Transvaginal mesh lawsuits filed against Ethicon, Inc. continue to move forward in courts around the U.S., as the country’s first trial involving the Prosima pelvic mesh device got underway last week in Dallas, Texas. According to a report from Law 360.com, the plaintiff in the case claims Ethicon marketed the dangerous mesh implant even though the company was aware that it was associated with a high rate of complications.
“This company had multiple opportunities to stop a product they knew was dangerous but they didn’t because they pushed it for profits,” her attorney told jurors as the trial opened last Tuesday.
According to her filing in the 95th District Court of Dallas, the plaintiff received a Prosima implant in 2012 to treat pelvic organ prolapse. Within a month, she began to experience severe pain and difficulty walking. She continues to suffer pain, chronic inflammation and massive scarring in the pelvis.
During opening statements, the plaintiff’s attorney promised jurors that they would have the opportunity to review internal Ethicon documents detailing the development of the Prosima device, as well as warnings issued by the company’s own experts about the safety risks associated with the implant.
When it was time for Ethicon’s attorney to address jurors, Law360.com noted that little mention was made of the Prosima’s safety record. Instead the defense concentrated on the plaintiff’s purported health issues, telling jurors that her symptoms were the result of “pelvic floor disorder” that was triggered by an injury she suffered at work.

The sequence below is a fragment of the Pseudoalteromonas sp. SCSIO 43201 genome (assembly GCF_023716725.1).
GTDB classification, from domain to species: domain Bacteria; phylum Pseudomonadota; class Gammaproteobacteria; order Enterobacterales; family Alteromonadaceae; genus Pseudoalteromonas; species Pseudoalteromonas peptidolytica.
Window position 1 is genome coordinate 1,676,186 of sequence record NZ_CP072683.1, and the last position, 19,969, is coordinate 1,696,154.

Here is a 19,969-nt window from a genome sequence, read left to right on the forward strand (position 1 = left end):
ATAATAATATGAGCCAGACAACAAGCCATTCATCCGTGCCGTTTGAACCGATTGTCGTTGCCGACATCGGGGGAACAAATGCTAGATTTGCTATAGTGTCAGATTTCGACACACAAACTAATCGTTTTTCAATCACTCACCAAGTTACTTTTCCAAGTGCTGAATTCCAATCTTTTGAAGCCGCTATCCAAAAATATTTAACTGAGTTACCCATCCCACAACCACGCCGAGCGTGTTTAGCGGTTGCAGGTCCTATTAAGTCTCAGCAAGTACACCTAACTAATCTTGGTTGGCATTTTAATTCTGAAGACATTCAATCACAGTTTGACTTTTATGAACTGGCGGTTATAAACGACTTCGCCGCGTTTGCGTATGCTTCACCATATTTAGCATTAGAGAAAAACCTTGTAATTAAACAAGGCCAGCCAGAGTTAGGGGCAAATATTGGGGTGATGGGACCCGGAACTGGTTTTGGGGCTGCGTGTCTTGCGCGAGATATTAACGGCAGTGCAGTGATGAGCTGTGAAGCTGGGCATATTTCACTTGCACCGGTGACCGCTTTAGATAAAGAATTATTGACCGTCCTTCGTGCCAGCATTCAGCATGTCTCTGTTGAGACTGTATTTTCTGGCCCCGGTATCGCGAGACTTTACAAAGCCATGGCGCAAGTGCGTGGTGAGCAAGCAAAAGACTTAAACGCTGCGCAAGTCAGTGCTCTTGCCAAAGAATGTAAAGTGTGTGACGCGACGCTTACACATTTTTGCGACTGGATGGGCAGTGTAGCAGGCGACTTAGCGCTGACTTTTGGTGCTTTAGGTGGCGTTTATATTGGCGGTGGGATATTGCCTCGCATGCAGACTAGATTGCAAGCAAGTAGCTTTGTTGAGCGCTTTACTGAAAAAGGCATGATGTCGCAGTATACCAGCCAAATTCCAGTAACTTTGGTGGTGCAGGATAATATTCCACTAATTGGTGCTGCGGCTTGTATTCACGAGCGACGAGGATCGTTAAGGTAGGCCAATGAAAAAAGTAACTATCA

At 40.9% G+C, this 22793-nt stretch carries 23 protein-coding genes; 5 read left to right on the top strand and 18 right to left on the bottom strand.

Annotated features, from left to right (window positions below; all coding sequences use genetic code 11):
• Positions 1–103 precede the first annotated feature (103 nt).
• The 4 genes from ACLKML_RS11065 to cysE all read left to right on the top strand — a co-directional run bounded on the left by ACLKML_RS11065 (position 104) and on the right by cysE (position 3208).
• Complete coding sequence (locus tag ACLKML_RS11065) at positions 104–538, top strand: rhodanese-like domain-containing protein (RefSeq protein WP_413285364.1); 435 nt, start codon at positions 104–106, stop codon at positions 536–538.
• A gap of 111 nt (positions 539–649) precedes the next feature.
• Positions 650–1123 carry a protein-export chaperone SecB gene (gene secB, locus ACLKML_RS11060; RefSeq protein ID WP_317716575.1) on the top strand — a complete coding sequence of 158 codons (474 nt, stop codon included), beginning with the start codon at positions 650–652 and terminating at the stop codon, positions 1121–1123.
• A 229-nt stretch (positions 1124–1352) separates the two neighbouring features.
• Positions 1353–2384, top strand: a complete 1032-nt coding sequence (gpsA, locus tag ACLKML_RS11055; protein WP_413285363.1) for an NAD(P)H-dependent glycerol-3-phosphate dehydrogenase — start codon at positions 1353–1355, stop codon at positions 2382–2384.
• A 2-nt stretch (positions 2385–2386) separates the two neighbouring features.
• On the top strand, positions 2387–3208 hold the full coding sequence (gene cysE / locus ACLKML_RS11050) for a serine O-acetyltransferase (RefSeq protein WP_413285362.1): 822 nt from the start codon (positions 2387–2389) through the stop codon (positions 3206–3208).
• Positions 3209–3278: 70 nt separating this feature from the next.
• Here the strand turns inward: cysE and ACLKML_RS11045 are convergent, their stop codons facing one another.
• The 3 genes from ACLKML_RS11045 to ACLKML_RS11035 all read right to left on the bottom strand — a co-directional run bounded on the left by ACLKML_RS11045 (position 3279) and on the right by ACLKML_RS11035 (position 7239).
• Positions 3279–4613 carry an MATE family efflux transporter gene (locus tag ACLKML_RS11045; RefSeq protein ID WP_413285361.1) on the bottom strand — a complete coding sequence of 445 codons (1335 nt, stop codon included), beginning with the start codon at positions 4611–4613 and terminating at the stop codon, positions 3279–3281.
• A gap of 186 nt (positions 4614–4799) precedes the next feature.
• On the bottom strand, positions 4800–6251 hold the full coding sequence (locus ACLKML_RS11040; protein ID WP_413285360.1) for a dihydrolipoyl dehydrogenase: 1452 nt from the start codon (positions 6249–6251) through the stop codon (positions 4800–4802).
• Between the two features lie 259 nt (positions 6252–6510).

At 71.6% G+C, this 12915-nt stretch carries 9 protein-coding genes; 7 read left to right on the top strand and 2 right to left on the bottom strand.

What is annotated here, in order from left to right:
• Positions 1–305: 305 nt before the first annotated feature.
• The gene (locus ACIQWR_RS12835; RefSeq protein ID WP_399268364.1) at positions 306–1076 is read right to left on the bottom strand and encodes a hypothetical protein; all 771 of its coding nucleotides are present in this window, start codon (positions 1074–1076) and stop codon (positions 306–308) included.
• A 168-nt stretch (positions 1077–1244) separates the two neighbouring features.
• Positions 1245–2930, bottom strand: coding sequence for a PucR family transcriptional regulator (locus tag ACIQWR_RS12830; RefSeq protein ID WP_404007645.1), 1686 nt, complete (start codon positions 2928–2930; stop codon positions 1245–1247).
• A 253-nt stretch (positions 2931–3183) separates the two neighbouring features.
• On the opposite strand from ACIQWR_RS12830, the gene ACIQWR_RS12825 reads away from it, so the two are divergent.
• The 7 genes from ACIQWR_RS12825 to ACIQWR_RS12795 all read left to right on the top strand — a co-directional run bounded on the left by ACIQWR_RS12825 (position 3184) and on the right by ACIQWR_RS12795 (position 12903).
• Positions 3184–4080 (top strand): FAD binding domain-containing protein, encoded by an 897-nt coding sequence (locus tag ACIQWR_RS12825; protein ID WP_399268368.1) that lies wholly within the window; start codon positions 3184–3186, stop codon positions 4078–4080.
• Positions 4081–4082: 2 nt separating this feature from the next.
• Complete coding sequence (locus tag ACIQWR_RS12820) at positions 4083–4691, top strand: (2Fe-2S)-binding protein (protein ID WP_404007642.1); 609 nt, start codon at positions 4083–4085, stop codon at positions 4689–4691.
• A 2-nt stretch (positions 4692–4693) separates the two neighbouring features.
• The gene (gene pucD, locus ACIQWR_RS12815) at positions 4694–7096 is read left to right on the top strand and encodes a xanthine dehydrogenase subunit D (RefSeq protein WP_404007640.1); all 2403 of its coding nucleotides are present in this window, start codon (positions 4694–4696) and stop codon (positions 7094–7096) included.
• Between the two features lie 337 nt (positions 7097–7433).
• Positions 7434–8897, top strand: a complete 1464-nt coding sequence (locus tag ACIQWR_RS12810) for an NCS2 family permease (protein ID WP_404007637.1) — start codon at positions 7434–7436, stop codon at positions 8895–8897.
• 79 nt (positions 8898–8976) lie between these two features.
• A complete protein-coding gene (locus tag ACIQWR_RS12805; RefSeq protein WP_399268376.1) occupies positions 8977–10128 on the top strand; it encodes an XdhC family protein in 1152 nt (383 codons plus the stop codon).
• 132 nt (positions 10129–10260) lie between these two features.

Ethicon’s attorney also asserted that the company’s decision to eventually suspend sales of the Prosima implant was driven by commercial concerns, rather than safety issues. Among other things, the lawyer maintained that regulatory warnings about vaginal mesh complications had caused sales of the implants to plummet.
“This was a business decision by Ethicon in the face of what was happening,” the attorney said. “A business decision.”
Women who were harmed by transvaginal mesh devices marketed by Ethicon or other companies still have time to take legal action. To learn more, please call to discuss your case with a qualified medical device attorney.